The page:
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Democrat and Chronicle from Rochester, New York • Page 2

Location:
Rochester, New York
Issue Date:
Page:
2
Extracted Article Text (OCR)

SECTION DEATHS 2B NEW YORK 4B GOOD MORNING 2B COMICS 7B SUBURBS SB UPBEAT 83 Democrat anfc (ffjronidc FRIDAY, JULY 26, 1991 ROCHESTER, N.Y. MAN OF MERIDIAN Developer Theodore Spall fights to build Meridian Centre in Brighton, but even opponents of the project say he's a good guy. Story, 3B. "FXS 'WM'Wjtfiom' 4-fv i jr flifegy ardl Bass statement released by state police last night. He "apparently experienced abnormal heartbeat and attempted to correct it while in approximately five feet of water by utilizing the Valsalva maneuver," it said.

The maneuver involves plugging the nose and exhaling into the nasal cavity. The boy was pulled from the water, but he could not be revived. "There were several supervisors right there, and they were not able to revive him," said Albert B. Hooke, president of the Rochester-area YMCA branch. "Almost immediately they noticed something was wrong." He was taken to St.

Elizabeth Hospital in Utica, where he was pronounced dead about 1:30 p.m., police said. An autopsy was scheduled for today. Turpin said that as far as he knew, YMCA officials were not aware that Brown had heart problems. "Everyone that attends the camp has to have a medical examination," Turpin said. The examination is performed by a doctor and is designed to identify any physical limitations that should be followed based on medical history, he said.

"I feel confident that we followed those procedures to the that if there was any restriction to swimming or anything of that nature, that he would not have been doing it," Turpin said. Camp Gorham is in Webb, about 50 miles north of Utica in Herkimer County. The teen-ager, who would have been a junior at East High School next year, was active in soccer and swimming. He played trumpet in the school band and was in the Major Achievement Program for honors students, said a neighbor. He was the eldest of Robert and Priscilla Brown's three sons.

YMCA officials have taken steps to counsel children at the camp and calm their parents, and the Rochester Police Department has offered to provide counselors, Turpin said. "We have notified all of the parents of the children that are there now because it can be pretty traumatic for those children and also the counselors," Turpin said. Rochester teen had heart condition By Emit Venere Democrat and Chronicle A 16-year-old Rochester boy who apparently had a heart condition died yesterday while taking a lifeguard lesson as part of his training to become a counselor at a YMCA summer camp north of Utica. Robert Brown, of 30 Colby was taking the lesson with six other youths at Camp Gorham in the Adirondacks about 11:20 a.m. when he suddenly flipped over and went under water, said state police and YMCA officials.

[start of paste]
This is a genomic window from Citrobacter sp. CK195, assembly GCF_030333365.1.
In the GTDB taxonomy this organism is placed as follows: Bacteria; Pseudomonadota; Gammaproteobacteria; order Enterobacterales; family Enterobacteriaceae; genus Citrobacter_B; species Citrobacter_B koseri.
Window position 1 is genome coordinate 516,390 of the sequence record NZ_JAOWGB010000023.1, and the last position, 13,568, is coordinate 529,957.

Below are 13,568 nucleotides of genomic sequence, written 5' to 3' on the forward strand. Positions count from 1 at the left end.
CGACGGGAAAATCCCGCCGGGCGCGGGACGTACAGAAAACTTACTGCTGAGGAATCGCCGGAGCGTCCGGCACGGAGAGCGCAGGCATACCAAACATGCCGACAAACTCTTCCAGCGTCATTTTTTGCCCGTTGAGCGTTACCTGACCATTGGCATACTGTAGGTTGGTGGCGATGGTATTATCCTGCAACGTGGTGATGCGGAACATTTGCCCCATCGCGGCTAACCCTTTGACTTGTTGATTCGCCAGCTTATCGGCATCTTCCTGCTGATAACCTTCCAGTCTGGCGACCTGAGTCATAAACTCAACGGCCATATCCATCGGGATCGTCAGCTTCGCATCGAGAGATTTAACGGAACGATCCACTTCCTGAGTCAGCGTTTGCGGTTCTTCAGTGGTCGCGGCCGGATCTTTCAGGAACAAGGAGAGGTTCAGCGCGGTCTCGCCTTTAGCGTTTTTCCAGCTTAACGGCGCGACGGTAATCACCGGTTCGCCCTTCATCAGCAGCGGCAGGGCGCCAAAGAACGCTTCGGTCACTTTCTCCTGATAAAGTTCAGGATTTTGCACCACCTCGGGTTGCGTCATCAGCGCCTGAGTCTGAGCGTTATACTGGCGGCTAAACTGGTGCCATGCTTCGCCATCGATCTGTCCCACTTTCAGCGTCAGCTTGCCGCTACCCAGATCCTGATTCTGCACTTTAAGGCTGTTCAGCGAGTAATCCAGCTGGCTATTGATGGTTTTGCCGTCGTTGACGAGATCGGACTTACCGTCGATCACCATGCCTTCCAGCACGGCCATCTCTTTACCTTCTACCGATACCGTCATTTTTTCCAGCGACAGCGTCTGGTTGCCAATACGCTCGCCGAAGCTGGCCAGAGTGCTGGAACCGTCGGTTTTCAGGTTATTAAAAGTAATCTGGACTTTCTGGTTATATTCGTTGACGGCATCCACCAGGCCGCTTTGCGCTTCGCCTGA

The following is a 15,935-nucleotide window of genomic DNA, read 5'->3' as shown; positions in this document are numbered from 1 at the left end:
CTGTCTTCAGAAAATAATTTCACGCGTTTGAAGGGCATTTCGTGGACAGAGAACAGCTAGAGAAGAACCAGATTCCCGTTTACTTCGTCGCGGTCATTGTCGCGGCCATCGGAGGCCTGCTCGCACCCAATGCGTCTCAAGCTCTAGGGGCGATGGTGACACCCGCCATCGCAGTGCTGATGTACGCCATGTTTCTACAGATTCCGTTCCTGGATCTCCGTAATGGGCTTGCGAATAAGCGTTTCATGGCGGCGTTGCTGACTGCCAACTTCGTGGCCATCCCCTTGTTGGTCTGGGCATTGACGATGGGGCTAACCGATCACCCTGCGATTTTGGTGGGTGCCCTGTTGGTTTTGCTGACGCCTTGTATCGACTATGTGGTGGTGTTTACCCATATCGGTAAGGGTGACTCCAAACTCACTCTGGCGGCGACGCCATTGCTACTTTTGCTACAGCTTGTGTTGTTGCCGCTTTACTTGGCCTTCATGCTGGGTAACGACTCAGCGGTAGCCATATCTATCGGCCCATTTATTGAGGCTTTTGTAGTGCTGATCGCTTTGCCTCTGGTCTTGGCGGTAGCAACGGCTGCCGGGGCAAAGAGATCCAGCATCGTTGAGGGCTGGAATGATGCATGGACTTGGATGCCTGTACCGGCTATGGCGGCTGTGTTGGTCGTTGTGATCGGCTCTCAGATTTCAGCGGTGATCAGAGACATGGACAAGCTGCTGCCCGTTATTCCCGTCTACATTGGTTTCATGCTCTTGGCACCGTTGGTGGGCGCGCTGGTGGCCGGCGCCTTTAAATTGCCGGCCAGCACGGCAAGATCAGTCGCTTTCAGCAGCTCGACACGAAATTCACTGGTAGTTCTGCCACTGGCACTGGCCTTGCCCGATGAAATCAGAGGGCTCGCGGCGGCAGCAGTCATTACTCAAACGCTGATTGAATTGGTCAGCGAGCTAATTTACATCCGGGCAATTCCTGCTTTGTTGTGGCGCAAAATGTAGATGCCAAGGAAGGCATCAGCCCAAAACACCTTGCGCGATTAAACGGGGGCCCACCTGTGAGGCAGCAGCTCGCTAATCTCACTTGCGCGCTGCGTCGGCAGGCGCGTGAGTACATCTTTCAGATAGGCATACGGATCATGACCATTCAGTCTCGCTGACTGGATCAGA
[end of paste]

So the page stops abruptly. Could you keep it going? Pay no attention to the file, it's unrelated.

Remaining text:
"He was observed, almost like rolling over on his back, where his face was exposed," said Kenneth B. Turpin, vice president for operations for the YMCA of Greater Rochester. The teen-ager had a "medical history of heart-related problems," according to a Performing for life Staci Reed, 12, and other members of Black Seeds Drama and Dance Troupe it fx THIS HlOOfllFlQ Armed man robs Irondequoit An Irondequoit savings and loan was robbed yesterday by an armed man who ordered a teller to give him $4,000. The man walked into a Columbia Banking Federal Savings Loan Association branch at 2128 Hudson Ave. about 2:40 p.m., said Irondequoit police Sgt.

Marty Corbett. The robber displayed a handgun, and the teller gave him an undisclosed amount of cash, Corbett said. He was described as 25 to 28 years old, 5 feet 11, 180 pounds, with black, curly, shoulder-length hair and a slight mustache. He was wearing a white tank top, blue jeans and a USA Today cap. Rear-end crash on 1-590 kills 56-year-old Henrietta man A 56-year-old Henrietta man was killed yesterday when his car ran into the back of another car on Interstate 590 near the Elmwood Avenue overpass.